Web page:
On 2/27/2006, The Onion mock-quoted Howard Dean:
"Some rising stars with leadership potential like [Sen. Barack] Obama (D-IL) and [New York State Attorney General Eliot] Spitzer have emerged, but don't worry: We've still got some infight left in us," Democratic National Committee Chairman Howard Dean said. "Over the last decade, we've found a reliably losing formula, and we're sticking with it." [emphasis added]
This isn't the first time that infight has been substituted for fight in an idiomatic phrase: The New Yorker ran a 5/3/2004 interview about information-hoarding among U.S. intelligence agencies under the headline "Fighting the Good Infight". However, this technique of subversive substitution is a staple of Onion humor. The same Onion article attributes another example to Ted Kennedy:
"Don't lose faithlessness, Democrats," Kennedy said. "The next election is ours to lose. To those who say we can't, I say: Remember Michael Dukakis. Remember Al Gore. Remember John Kerry." [emphasis added]
And on today's online Onion front page is the headline "Kennedy Center To Dishonor Gilbert Gottfried".
Most Onion humor seems to be based on ironic displacement at one level or another. Another 2/27/2006 story, "Rotation Of Earth Plunges Entire North American Continent Into Darkness", starts with the familiar journalistic genre of disaster stories, and substitutes the concept of sunset and the normal social facts of night for the precipitating event. This is one of several standard Onionish ways to insert a mundane event or situation into the framework of a newspaper story presupposing a certain level of importance. An especially common method is to present quirky but banal interviews with stereotypical ordinary people: "Local Teen 'Definitely' Going To Burning Man Next Year", "Area Woman To Celebrate Quiet Women's History Month At Home This Year"; "Vegetarian Can't Bring Self To Eat IHOP's Funny Face Pancakes". A slightly different type of alliaceous displacement is to swap deprecated individuals or groups into heroic frames from popular culture, as in "Modern-Day John Henry Dies Trying To Out-Spreadsheet Excel 11.0" or "Bob Marley Rises From Grave To Free Frat Boys From Bonds Of Oppression". Among the Onion's many other translocative techniques are the substitution of political news into the genre of music reviews, as in "Latest Bin Laden Tape For Completists Only", or into a family ("Bush Hides U.S. Report Card In Sock Drawer") or personal context ("NASA Completely Forgot Probe Was Returning Today").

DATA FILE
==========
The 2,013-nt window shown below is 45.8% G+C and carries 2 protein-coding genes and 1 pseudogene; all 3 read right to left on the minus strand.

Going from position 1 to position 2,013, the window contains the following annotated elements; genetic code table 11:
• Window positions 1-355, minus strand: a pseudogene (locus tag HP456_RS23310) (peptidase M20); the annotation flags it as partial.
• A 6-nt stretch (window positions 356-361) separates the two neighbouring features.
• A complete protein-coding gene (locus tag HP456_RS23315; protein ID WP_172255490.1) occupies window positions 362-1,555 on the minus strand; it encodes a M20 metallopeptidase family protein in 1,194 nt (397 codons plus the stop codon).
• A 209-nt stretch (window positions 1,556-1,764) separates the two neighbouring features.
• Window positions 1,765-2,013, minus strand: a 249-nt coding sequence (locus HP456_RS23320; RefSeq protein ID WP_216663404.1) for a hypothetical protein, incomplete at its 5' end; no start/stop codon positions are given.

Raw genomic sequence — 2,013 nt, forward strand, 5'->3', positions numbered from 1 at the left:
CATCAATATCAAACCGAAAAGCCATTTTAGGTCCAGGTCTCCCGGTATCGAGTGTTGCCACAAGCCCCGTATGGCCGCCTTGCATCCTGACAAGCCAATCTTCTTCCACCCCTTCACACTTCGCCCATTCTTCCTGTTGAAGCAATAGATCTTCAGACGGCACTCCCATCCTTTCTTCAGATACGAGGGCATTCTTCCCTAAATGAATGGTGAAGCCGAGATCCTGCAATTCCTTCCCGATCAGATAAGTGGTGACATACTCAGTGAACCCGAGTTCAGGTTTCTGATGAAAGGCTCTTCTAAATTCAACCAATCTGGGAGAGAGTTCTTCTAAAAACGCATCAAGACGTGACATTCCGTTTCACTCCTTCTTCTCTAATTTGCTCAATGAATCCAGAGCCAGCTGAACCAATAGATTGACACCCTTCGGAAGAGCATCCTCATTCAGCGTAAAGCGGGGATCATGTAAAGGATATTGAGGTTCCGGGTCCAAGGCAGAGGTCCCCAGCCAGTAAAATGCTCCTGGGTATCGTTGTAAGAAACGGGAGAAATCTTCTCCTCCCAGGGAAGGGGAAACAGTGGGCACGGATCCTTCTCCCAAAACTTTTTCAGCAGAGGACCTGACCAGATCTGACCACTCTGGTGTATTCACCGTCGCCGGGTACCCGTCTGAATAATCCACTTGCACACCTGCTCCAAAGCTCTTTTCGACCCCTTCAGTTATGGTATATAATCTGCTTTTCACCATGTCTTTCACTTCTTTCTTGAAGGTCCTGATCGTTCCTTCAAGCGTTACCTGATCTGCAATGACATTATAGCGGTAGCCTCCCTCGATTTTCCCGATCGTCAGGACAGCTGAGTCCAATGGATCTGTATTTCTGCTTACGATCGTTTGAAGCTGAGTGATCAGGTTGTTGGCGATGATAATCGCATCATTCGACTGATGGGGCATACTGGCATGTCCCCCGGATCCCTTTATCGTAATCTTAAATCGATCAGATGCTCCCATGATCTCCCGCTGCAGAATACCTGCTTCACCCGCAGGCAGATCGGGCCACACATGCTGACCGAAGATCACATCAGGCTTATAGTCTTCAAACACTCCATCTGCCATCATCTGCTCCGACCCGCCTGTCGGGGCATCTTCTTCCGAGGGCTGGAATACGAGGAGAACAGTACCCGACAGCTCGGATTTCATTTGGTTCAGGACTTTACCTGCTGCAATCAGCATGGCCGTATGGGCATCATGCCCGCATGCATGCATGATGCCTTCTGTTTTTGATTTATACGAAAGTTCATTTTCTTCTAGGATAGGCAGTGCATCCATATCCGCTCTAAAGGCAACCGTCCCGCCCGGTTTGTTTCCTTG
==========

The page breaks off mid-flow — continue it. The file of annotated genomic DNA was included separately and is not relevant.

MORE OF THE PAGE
In the infight, faithlessness and dishonor examples, the displacement is more concrete and smaller in scale: one of the words in an idiomatic phrase is replaced with a morphologically related alternative. With the key word removed, the phrase may not be salient enough to work as a snowclone. Certainly "Don't lose X" is pretty thin as a generalization of "Don't lose faith". But substituting the related item faithlessness succeeds in evoking -- and subverting -- the original. The resulting semi-snowclone is not funny in itself, but it reinforces the article's overall theme that today's Democrats, against the odds, are likely to blow the opportunity handed to them by the incompetence and venality of their opponents.Posted by Mark Liberman at March 7, 2006 09:21 AM